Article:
Sunshine Coast identity Justin Veivers has one of those names. When he worked for Channel Seven he used to get mail addressed to ‘Justin Beaver’. These days, he’s more likely to be confused with ‘Justin Bieber’, which must wear thin, but he also gets a laugh out of it.
“It’s funny calling offshore call centres,” he says.
“You can hear them laughing and telling their mates, ‘It’s Justin Bieber… Justin Bieber! No, it’s Justin Veivers!’ I was Justin Veivers first – just remember that.”
Veivers grew up in Beenleigh and began his career working in radio at 4BC and 4TAB in Brisbane, followed by 11 years as the sports presenter for Channel Seven on the Sunshine Coast, a role that made him a recognisable face on the Coast.
From there he scored a job as the full-time sponsorship agent for Yandina MotoGP champion Chris Vermeulen.
“That was an amazing two years,” he says. “For a sports fan to be so close to a world championship like that, it was amazing.
“I learnt so much. The people you’re dealing with, they don’t deal in small figures, they deal in big figures.”
“Chris’ team had a budget of 30 million Euros. It was just a whole new world.
“You had every nation under the sun involved – Italians, Germans, Americans, Spanish, all in the same room negotiating and talking deals.
“That was a big learning curve but I loved every minute of it.”
The motor racing industry took a nosedive when the GFC hit and Veivers returned to the Coast in search of work and, as seems part of his DNA, landed on his feet, taking on the job of CEO of the Sunshine Coast Sea Eagles (now the Falcons).
“I loved it but it was the hardest thing I’ve ever done,” he says.
“We didn’t have any money and trying to raise money was difficult, but you felt you were doing it for the right reasons, trying to give those young men an opportunity to get to the next stage of their careers.
“When I started we were in a pretty poor position. Over the course of the year, that team came together and we went on to win the Premiership, the only team that’s ever done it in their first year.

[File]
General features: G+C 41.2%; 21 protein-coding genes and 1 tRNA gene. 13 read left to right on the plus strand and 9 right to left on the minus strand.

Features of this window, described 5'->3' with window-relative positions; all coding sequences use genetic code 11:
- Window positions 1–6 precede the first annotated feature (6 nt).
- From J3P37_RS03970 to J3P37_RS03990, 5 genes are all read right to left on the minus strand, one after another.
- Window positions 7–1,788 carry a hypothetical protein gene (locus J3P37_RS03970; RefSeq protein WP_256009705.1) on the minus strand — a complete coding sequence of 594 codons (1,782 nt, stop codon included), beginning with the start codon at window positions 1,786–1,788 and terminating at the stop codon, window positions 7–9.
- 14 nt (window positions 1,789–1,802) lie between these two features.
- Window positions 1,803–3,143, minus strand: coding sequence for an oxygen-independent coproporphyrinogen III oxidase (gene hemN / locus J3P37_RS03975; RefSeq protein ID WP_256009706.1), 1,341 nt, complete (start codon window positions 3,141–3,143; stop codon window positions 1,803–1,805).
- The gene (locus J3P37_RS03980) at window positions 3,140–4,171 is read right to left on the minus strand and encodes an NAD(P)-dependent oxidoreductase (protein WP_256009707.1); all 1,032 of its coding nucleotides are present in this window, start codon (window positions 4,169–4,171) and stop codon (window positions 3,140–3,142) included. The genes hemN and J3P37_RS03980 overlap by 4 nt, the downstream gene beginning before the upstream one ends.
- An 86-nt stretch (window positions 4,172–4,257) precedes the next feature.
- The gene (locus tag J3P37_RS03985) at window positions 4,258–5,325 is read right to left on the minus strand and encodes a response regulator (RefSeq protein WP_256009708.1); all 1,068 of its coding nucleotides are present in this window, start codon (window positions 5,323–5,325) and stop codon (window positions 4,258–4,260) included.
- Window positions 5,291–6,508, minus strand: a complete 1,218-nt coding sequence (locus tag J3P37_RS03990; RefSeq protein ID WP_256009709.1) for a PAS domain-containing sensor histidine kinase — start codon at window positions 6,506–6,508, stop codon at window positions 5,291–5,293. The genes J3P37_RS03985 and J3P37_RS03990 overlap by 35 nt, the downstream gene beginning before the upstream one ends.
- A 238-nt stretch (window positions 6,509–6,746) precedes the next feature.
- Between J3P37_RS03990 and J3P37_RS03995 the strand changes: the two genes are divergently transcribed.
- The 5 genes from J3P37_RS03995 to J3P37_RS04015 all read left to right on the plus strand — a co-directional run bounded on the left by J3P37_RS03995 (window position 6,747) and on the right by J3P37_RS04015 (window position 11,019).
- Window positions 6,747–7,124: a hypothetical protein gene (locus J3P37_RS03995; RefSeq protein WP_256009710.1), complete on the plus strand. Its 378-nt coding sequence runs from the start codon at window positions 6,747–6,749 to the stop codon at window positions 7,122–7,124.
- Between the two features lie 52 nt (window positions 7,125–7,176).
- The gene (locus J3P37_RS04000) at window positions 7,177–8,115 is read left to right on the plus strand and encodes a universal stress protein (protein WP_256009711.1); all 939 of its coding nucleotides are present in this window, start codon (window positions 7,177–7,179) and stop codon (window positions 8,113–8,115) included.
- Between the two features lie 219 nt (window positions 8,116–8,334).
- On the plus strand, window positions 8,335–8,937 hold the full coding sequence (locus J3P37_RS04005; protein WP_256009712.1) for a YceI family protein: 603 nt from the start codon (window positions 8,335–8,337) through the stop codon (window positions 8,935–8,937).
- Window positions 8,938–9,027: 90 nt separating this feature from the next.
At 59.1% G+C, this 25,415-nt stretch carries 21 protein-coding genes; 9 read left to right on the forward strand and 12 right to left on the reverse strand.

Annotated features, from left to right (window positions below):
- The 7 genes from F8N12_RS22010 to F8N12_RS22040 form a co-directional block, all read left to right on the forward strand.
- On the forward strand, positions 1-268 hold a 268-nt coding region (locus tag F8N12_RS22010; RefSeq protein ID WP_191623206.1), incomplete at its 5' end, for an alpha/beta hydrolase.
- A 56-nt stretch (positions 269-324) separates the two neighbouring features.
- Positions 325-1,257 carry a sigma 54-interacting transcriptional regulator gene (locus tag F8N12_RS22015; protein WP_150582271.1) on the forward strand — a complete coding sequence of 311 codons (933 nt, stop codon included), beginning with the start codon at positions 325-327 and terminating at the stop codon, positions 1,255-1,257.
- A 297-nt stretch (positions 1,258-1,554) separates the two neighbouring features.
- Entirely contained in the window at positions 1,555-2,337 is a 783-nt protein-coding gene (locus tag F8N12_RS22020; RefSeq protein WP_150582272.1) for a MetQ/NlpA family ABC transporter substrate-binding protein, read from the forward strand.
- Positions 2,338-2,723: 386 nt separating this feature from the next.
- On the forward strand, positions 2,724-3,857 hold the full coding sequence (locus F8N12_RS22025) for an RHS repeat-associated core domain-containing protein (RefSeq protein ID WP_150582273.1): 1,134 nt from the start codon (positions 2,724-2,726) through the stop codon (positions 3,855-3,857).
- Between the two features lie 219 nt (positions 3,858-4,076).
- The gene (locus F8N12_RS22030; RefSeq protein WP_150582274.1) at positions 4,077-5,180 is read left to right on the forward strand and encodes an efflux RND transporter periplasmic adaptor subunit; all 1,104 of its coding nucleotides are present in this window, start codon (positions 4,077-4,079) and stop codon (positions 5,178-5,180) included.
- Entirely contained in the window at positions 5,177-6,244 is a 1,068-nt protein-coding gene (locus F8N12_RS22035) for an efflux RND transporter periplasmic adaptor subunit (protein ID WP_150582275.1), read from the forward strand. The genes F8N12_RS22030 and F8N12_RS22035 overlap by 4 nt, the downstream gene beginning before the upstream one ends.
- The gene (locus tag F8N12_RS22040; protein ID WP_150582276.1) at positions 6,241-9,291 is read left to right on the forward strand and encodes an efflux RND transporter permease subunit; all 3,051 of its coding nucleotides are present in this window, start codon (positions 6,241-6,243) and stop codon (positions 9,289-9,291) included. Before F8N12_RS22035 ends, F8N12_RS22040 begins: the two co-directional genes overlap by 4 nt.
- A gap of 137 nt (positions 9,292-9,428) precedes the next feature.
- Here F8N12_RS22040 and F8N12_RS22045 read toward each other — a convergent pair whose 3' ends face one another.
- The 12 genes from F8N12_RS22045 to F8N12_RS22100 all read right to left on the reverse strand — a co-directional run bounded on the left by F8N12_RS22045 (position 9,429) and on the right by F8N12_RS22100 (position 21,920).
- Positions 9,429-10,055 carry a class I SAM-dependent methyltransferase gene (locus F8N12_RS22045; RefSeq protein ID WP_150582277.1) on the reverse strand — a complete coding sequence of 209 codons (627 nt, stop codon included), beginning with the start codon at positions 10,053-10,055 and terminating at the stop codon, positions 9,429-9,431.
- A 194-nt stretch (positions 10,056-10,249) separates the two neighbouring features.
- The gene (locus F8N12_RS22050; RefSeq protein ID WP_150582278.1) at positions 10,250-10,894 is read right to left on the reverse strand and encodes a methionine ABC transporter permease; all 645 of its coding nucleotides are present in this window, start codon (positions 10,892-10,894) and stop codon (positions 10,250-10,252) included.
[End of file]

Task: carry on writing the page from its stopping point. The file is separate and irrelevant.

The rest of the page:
“It was interesting to see the Sunshine Coast Lightning win their first season – it brought back a lot of memories.”
While Veivers enjoyed his four years immersed in the footy world, he was burnt out by the end and ready for a new challenge, which is when he jumped at the chance to take on Red Energy Promotions Noosa with his wife Jodi.
He looks back on his years working in the media and in elite sports as having led to this point, where he can run his own business and be his own boss.
“I love it,” he says. “Someone asked me the other day what I am passionate about – I’m passionate about my business.
“I was a good employee and gave it 110 per cent, but it’s nice to give 110 per cent for yourself and manage your staff in a way that gets the best out of them. I’m a doer – I make things happen. In small business if you’re going to be successful you’ve got to be a doer.
“Jodi and I work really well together,” he says. “People ask me about working with your wife – we complement each other. What I’m good at she’s not good at, what she’s good at, I’m not.
“When you run your own business you’re always on, always doing something, you work weekends, late nights.
That’s what it takes to make a small business successful. We talk to a lot of different businesses and the first question is always, how’s business?
“They say it’s good, but you have to work hard for it. That’s the common denominator.
“I’d like to think it’s going to be our asset into retirement, something we can build up and then hopefully retire early.”
Veivers still has a soft spot for radio and works as a fill-in presenter at Mix FM, as well as being a familiar face at as the MC of some of the Sunshine Coast’s biggest charities.
He’s been involved with the Daniel Morcombe Foundation, working as MC of the Dance for Daniel, as well as supporting Give Me 5 for Kids.
“Through my role in Seven and radio I have been the MC at a lot of events and been involved in a heap of charities,” he says.
“The Sunshine Coast is a cracking community. I still think if you’re prepared to come to the Coast and get involved in community groups and charities, you can still make a difference.
“I love where we live and there are so many good business people on the Coast who have really good morals, who understand they need to put back into the community.
“There aren’t many businesses on the Coast who shirk their responsibilities to the community at all.”
Having lived on the Coast for 22 years and with two teenaged kids studying here and hoping to find future employment locally, Veivers is optimistic about where things are headed.
“The Coast under Mark Jamieson is pretty exciting,” he says. “To me it sounds like they have gone about the Coast’s growth in a strategic way.
“The hospital project is just incredible and it’s not just about that, it’s the spin-offs – real estate, people moving here, value in homes being held, businesses able to sell to a lot more customers.
“If the airport happens that’s going to be a great second prong to what they’ve done at the south end. From Noosa to Caloundra, you’d have to say we’re in for good times.”